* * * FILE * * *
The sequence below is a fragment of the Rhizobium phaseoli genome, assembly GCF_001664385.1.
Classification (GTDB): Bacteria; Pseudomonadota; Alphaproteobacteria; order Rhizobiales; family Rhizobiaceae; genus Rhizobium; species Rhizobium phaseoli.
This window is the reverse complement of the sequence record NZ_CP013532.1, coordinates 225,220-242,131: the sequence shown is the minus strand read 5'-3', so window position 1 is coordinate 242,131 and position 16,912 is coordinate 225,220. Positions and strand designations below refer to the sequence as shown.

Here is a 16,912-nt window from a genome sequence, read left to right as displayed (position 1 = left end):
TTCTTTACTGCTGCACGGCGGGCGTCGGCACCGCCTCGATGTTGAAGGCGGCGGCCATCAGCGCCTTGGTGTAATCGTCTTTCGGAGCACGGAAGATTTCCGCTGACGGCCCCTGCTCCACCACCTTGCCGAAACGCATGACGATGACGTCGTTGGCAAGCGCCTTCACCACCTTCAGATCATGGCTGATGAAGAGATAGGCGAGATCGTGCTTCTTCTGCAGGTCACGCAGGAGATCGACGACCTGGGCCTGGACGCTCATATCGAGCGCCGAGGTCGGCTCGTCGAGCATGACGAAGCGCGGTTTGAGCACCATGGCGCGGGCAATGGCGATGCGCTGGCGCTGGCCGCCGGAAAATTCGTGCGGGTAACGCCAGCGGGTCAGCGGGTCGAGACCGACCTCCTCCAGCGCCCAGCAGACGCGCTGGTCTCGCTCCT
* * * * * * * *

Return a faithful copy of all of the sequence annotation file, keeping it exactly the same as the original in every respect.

The sequence below is a fragment of the Rhizobium phaseoli genome, assembly GCF_001664385.1.
Classification (GTDB): Bacteria; Pseudomonadota; Alphaproteobacteria; order Rhizobiales; family Rhizobiaceae; genus Rhizobium; species Rhizobium phaseoli.
This window is the reverse complement of the sequence record NZ_CP013532.1, coordinates 225,220-242,131: the sequence shown is the minus strand read 5'-3', so window position 1 is coordinate 242,131 and position 16,912 is coordinate 225,220. Positions and strand designations below refer to the sequence as shown.

Here is a 16,912-nt window from a genome sequence, read left to right as displayed (position 1 = left end):
TTCTTTACTGCTGCACGGCGGGCGTCGGCACCGCCTCGATGTTGAAGGCGGCGGCCATCAGCGCCTTGGTGTAATCGTCTTTCGGAGCACGGAAGATTTCCGCTGACGGCCCCTGCTCCACCACCTTGCCGAAACGCATGACGATGACGTCGTTGGCAAGCGCCTTCACCACCTTCAGATCATGGCTGATGAAGAGATAGGCGAGATCGTGCTTCTTCTGCAGGTCACGCAGGAGATCGACGACCTGGGCCTGGACGCTCATATCGAGCGCCGAGGTCGGCTCGTCGAGCATGACGAAGCGCGGTTTGAGCACCATGGCGCGGGCAATGGCGATGCGCTGGCGCTGGCCGCCGGAAAATTCGTGCGGGTAACGCCAGCGGGTCAGCGGGTCGAGACCGACCTCCTCCAGCGCCCAGCAGACGCGCTGGTCTCGCTCCT